Despite one failure after another, the myth of antiseptic techno-war, of immaculate victories through airpower, persists. The defense industry fosters it for profit, and the notion is seductive to politicians: a quick win without friendly casualties.
The problem is that it never works. Never.
Even the Kosovo conflict - frequently cited as an airpower victory - only climaxed after we threatened to send in ground troops. Prior to that, we'd spent billions bombing charcoal grills the Serbs used as decoy tank engines. (Our sensors read hot metal, and bombs away!)
Without boots - and eyes - on the ground, you just blast holes in the dirt. Or hit the targets your enemy wants you to strike. That's what happened in Qana.
Anyone who's ever served on a military staff or at the upper echelons of government during a crisis can tell you what happened: The pressure to obtain results grew ever heavier as it "rolled downhill." The prime minister and his Cabinet pressured the generals. The generals pressured the staffs. Staff principals pressured the intelligence officers and targeting analysts.
When Israel's version of "shock and awe" failed, Prime Minister Ehud Olmert froze like the proverbial deer in the headlights. Committed to a model of war that couldn't work, the stunned Israeli government insisted on "making" it work. Day after day, the pressure increased - until a desperate system dropped its safeguards.
Hezbollah sized up the situation perfectly.
Part of the problem is indeed the sheer incompetence of Israel's political leadership, as Peters touches on in his piece. The scale of that incompetence is elaborated upon by Bret Stephens, writing in the Opinion Journal (again, hardly a forum known for its liberal slant) :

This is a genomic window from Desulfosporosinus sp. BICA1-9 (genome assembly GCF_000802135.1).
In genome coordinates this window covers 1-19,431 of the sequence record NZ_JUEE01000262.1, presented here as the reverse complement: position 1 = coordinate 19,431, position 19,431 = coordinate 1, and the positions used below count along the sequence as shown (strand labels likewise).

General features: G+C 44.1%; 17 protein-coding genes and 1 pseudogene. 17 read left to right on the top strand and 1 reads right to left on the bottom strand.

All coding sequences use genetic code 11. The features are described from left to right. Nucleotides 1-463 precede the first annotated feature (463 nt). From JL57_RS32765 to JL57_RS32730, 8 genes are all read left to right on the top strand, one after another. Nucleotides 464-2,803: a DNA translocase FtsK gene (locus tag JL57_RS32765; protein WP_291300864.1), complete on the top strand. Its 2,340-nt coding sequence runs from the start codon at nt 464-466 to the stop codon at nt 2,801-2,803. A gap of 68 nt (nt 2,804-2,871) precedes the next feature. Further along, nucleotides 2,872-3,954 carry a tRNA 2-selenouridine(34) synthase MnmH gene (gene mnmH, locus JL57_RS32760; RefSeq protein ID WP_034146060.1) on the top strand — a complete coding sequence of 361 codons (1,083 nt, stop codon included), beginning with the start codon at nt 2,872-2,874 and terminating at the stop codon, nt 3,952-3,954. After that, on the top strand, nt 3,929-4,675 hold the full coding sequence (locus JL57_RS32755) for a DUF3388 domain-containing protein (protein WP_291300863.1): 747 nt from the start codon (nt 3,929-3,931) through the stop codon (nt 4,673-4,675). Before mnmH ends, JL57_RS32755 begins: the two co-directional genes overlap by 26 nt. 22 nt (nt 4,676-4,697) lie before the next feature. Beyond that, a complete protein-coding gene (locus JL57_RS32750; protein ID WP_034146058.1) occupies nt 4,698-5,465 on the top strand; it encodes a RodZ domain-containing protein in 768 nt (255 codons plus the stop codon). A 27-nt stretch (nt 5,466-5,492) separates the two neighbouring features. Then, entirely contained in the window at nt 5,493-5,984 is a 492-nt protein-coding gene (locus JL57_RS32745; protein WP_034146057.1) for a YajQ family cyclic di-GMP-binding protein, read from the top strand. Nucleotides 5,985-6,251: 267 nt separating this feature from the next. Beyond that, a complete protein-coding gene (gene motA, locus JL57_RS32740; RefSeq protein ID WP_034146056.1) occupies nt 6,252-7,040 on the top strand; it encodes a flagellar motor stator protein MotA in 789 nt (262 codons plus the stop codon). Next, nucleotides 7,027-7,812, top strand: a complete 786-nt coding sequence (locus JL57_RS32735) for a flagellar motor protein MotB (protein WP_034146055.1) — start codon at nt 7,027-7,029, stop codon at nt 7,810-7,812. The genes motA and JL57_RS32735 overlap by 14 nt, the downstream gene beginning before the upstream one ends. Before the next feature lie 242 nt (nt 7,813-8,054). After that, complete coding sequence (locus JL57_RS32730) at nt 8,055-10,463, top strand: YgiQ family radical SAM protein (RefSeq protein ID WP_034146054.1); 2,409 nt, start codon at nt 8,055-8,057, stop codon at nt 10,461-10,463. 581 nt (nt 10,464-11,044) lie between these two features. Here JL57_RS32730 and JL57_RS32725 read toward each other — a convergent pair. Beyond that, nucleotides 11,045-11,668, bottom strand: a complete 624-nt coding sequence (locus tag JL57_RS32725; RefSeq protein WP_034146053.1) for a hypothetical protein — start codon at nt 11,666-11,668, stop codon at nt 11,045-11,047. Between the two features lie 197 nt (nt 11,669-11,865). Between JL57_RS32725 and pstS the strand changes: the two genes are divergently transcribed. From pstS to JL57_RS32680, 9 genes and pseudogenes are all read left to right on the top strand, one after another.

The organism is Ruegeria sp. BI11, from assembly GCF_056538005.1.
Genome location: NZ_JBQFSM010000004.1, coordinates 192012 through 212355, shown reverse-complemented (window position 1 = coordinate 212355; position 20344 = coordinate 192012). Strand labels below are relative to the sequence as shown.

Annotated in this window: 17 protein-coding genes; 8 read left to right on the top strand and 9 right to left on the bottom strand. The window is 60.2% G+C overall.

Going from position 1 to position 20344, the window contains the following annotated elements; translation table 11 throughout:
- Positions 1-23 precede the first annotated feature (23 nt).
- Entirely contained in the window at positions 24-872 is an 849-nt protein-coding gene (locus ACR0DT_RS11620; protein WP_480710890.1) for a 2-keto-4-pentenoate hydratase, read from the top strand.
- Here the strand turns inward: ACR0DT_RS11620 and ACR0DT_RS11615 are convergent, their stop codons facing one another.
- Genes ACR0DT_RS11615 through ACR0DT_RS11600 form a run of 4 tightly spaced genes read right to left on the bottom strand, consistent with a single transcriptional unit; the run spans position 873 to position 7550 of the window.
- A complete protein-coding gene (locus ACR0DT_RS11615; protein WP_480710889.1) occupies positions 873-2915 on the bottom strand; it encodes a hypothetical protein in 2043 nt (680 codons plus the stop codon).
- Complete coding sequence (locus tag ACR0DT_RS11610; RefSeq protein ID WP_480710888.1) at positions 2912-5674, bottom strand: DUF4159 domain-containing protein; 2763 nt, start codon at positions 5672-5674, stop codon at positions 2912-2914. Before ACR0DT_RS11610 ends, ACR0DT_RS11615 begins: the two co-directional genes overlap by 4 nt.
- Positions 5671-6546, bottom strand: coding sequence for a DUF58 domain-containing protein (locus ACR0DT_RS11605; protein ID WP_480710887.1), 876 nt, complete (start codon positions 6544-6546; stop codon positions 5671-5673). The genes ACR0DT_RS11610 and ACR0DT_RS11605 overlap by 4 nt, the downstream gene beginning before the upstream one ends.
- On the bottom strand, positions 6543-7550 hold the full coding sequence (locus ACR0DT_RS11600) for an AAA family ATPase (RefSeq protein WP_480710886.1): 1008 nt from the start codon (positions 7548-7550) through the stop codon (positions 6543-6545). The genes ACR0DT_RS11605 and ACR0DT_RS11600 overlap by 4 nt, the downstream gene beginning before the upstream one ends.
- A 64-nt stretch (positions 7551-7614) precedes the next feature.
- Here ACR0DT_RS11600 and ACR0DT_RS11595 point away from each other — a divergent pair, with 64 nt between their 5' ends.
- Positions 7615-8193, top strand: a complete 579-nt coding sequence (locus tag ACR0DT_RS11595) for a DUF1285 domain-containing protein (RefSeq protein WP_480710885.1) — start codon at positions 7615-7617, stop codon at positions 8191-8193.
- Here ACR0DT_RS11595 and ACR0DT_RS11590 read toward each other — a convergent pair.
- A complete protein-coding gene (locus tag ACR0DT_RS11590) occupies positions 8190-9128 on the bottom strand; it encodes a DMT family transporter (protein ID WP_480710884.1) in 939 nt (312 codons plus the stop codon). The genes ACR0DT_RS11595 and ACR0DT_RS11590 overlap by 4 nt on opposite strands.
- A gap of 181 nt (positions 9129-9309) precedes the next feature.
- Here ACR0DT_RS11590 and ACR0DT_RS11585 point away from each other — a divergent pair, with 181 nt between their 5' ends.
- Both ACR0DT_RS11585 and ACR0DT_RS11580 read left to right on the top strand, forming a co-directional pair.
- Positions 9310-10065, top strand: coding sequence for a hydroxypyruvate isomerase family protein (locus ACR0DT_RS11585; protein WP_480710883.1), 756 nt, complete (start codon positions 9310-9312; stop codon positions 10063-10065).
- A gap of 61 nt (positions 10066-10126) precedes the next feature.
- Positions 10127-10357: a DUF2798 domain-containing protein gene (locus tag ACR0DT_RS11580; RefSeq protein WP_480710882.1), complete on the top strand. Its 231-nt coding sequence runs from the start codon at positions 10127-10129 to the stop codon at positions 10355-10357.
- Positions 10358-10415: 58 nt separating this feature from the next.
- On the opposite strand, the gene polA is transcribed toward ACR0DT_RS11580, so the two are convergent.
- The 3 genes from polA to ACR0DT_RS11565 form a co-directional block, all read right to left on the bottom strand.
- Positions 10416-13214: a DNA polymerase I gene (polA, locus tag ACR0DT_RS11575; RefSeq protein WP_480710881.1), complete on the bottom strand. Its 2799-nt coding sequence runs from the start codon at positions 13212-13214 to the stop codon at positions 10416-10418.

...if it keeps going as it is, Israel is headed for the greatest military humiliation in its history. During the Yom Kippur War of 1973, Israelis were stunned by their early reversals against Egypt and Syria, yet they eked out a victory over these two powerfully armed, Soviet-backed adversaries in 20 days. The conflict with Hezbollah--a 15,000-man militia chiefly armed with World War II-era Katyusha rockets--is now in its 21st day. So far, Israel has nothing to show for its efforts: no enemy territory gained, no enemy leaders killed, no abatement in the missile barrage that has sent a million Israelis from their homes and workplaces.
Generally speaking, wars are lost either militarily or politically. Israel is losing both ways. Two weeks ago, Israeli officials boasted they had destroyed 50% of Hezbollah's military capabilities and needed just 10 to 14 days to finish the job. Two days ago, after a record 140 Katyushas landed on Israel, Prime Minister Ehud Olmert told visiting Secretary of State Condoleezza Rice he needed another 10 to 14 days. When the war began, Israeli officials spoke of "breaking" Hezbollah; next of evicting Hezbollah from the border area; then of "degrading" Hezbollah's capabilities; now of establishing an effective multinational force that can police the border. Israel's goals are becoming less ambitious while the time it needs to accomplish them is growing longer.